Deutsche Bank has demonstrated that it was the assignee of the mortgage prior to filing the complaint. That is undisputed, and alone gives Deutsche Bank standing to pursue the foreclosure action.

At the time of judgment, Deutsche Bank demonstrated that it had an interest in both the note and the mortgage, and was a party entitled to enforce the note. The trial court properly granted summary judgment to Deutsche Bank in this case.

Holden’s Argument

Ohio law has been consistent for over a century. The promissory note, not the mortgage securing it, represents the debt. The mortgage exists only as security for the debt, while under Ohio’s version of the UCC, the note is what evidences the debt. Therefore, a party that has the mortgage, but not the note, lacks standing to sue in an Ohio court, because it has not suffered a cognizable injury. Further, the issue of whether holding a mortgage alone is sufficient to establish standing is simply not before the court.

Even so, this is not a case about the requirements for standing. At summary judgment, Deutsche Bank needed to show that it was in fact entitled to enforce the note and was the mortgagee at the time the complaint was filed. Deutsche Bank failed to do so. At different times in the proceedings, Deutsche Bank and its servicer put forward different versions of the note. These discrepancies require a trial on the material issue of fact regarding Deutsche Bank’s interest in the note. Furthermore, Deutsche Bank should not be allowed to argue that even if it did not establish that it was the holder of the note, it should be allowed to enforce the note as a non-holder in possession of the note, because Deutsche Bank did not argue this is support of its motion for summary judgment, and cannot raise this argument for the first time on appeal.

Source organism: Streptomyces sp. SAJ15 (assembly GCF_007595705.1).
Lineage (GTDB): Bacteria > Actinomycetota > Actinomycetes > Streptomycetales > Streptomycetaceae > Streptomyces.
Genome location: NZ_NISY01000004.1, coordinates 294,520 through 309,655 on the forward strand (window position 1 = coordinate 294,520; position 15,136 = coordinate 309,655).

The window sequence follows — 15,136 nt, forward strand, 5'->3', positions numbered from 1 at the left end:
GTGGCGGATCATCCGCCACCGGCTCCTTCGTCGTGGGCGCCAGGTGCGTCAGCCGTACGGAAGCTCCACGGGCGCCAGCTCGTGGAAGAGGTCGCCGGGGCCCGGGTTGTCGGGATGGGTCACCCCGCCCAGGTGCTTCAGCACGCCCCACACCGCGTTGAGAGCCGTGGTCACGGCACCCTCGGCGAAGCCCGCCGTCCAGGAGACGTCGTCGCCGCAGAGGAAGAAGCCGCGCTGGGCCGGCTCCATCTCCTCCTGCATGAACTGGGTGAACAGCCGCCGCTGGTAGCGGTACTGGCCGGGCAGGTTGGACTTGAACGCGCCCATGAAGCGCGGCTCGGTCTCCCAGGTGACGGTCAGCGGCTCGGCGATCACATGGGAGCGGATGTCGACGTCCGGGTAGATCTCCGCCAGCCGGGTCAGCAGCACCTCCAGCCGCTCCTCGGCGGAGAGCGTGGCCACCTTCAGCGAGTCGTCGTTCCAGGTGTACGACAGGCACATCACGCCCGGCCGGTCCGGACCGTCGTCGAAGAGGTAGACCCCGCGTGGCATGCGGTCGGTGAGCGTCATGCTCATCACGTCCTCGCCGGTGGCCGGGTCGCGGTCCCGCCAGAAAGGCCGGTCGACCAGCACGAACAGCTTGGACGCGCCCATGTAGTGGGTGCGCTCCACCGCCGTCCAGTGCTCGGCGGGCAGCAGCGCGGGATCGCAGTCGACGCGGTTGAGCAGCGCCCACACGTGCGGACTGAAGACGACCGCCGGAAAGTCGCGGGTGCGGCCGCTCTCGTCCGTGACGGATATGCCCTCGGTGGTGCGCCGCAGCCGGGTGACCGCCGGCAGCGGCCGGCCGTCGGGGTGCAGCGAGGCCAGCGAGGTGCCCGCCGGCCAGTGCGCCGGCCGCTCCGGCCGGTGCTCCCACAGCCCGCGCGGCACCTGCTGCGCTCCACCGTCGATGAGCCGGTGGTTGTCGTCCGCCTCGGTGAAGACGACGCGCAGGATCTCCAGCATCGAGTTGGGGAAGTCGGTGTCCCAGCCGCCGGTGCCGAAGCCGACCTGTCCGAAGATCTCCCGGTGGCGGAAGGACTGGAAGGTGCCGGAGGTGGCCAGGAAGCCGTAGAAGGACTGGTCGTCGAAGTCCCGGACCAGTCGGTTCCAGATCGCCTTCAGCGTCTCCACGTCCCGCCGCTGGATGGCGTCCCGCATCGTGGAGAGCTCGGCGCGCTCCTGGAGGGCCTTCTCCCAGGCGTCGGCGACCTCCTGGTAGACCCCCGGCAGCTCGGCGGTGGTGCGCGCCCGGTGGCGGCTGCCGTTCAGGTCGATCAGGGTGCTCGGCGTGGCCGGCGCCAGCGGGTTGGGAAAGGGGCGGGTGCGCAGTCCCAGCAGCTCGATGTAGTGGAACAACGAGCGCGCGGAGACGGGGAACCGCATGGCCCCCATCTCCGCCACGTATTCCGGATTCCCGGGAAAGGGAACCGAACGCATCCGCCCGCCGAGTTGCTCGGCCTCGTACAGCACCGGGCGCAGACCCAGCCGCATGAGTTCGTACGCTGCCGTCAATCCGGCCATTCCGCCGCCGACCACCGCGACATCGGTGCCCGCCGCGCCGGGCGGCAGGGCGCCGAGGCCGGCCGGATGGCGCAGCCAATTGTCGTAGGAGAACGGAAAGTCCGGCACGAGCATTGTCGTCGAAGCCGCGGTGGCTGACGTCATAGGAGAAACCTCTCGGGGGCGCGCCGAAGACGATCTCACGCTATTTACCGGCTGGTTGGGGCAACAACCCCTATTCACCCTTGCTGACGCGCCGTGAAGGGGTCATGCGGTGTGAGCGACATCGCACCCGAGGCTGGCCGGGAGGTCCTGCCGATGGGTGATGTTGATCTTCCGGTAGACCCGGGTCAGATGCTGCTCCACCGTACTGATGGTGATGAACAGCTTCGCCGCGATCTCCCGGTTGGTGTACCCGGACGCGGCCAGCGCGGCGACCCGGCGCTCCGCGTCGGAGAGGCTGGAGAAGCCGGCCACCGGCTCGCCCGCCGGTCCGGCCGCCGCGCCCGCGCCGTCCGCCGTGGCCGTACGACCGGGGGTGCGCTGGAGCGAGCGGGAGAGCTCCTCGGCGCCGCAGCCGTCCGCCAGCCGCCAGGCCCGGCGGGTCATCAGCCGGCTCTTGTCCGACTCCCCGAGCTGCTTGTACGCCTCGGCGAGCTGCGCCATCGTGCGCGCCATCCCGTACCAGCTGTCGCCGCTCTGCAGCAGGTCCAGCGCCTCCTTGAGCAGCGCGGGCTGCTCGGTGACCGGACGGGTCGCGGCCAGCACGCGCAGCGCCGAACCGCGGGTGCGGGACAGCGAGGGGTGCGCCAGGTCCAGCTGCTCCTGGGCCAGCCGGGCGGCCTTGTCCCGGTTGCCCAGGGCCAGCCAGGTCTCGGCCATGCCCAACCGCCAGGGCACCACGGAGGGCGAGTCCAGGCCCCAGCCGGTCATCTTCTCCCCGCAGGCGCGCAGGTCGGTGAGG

Schwartzwald requires that, at summary judgment, a plaintiff provide undisputed proof that it had both the note and the mortgage at the time of filing the complaint in order to obtain judgment and a decree of foreclosure. Deutsche Bank did not provide this undisputed proof, and is therefore not entitled summary judgment. The appeals court correctly reversed the trial court on the basis of inconsistencies in the note and the Bank’s failure to explain these inconsistencies created a material issue of fact.

Deutsche Bank’s Proposed Proposition of Law

If standing is challenged, a party seeking to foreclose a mortgage is only required to demonstrate an interest in either the note or mortgage.

Holden’s Proposed Counter Proposition of Law

Under the Uniform Commercial Code, a party seeking to foreclose a mortgage is required to demonstrate an interest in both the note and the mortgage at the time of filing the complaint.

Student Contributor: Connie Kremer